Infection preventionist Saskia Popescu discusses several rapid developments that have been released in this outbreak.
Since news broke of a pneumonia outbreak with unknown origin in Wuhan, China, there has been increased concern and speculation in the media. Several individuals quickly drew comparisons to the SARS-CoV outbreak in 2003. As there have been several rapid developments, there is a lot to catch up on regarding this new outbreak.
Late last week, investigators identified the causative agent of the outbreak as a new coronavirus. Coronaviruses have also been responsible for the emergence of both SARS-CoV and MERS-CoV.
Recently, the Chinese public health authorities announced that the previously announced 59 cases have been scaled back to 41 cases. The first death has been labeled as a result of the novel Coronavirus (nCoV), for which a name has not been established yet. Health officials have also released more information, including the genetic data, on nCoV. The release of the genome can be found here, which was provided by the Shanghai Public Health Clinical Center & School of Public Health.
On Friday, the World Health Organization (WHO) released an update on the situation, which discussed the clinical signs and symptoms. The authors of the report described the symptoms of the infection as “fever, with a few patients having difficulty in breathing, and chest radiographs showing bilateral lung infiltrates.”
The situation report also noted that some patients were working in the Huanan Seafood Market but that based on the current information and investigations, there has been no significant human-to-human transmission. Furthermore, there have been no infections among health care workers. Based on the transmission of SARS-CoV in Toronto hospitals, this is welcome news.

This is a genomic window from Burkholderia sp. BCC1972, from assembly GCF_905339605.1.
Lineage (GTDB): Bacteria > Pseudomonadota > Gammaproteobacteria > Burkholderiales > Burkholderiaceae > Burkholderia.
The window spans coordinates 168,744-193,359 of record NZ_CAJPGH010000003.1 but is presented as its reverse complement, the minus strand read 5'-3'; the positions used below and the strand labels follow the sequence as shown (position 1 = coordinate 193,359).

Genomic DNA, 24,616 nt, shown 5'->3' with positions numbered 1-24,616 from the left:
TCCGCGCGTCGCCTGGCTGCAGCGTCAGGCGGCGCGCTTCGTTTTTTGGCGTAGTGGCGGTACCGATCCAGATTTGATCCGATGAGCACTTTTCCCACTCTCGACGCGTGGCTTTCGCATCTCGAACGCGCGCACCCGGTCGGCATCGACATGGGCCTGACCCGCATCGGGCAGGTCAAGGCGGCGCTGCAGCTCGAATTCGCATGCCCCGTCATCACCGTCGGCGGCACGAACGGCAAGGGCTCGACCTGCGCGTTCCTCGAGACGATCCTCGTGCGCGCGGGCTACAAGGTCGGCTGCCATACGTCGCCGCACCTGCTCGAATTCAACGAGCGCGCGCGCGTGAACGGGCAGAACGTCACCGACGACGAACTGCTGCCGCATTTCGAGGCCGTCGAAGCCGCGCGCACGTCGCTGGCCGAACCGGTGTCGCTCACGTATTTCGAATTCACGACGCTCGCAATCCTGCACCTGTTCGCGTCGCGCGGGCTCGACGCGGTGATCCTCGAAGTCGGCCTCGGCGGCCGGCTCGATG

The source of the virus is still unknown and the investigations and research into this novel strain are ongoing, which means response efforts will likely be evolving. Interestingly, supplies of N95 masks have been running low in Hong Kong, as panic around the outbreak sparked marked-up prices.
In response to the outbreak of nCoV, the WHO has released guidance for international travelers. Beyond practicing the usual precautions, the agency encourages travelers to or from the Wuhan City area to avoid close contact with people suffering from acute respiratory infections, engage in frequent hand hygiene procedures, and avoid close contact with live or dead farm or wild animals. The agency also recommends that travelers with symptoms of an acute respiratory infection should practice cough etiquette. At this time, no travel restrictions have been recommended. Further WHO information, such as their statements and guidance for testing and infection control can be found here.
The US Centers for Disease Control and Prevention (CDC) also released a situation report, including a risk assessment and what the CDC response entails (monitoring, establishing an Incident Management Structure, and more).
Realistically, this also means that clinicians in US health care facilities should ask patients of their recent international travel history. Should a patient have recent travel from the afflicted area and relevant symptoms, communication to the local public health department and implementation of airborne isolation precautions is critical.
This is an ideal time to re-educate frontline staff in emergency departments and urgent cares about the importance of the i3approach, which entails identify, isolate, and inform. Awareness of the situation, but also the understanding of how to proceed if patients should present in their health care environment, is important.
Since there has been a lack of significant transmission between people, reminding staff of triage travel-screening questions and isolation precautions is an important lesson that applies to diseases beyond this nCoV outbreak.
Remember, encourage staff to put a surgical mask on the patient and then place the individual in a negative pressure room while utilizing airborne isolation precautions. Communication with infection prevention and the local health department can help facilitate case review and risk assessments.
As more information comes from epidemiological investigations, guidance will likely evolve, but the lack of significant transmission between people is a good sign.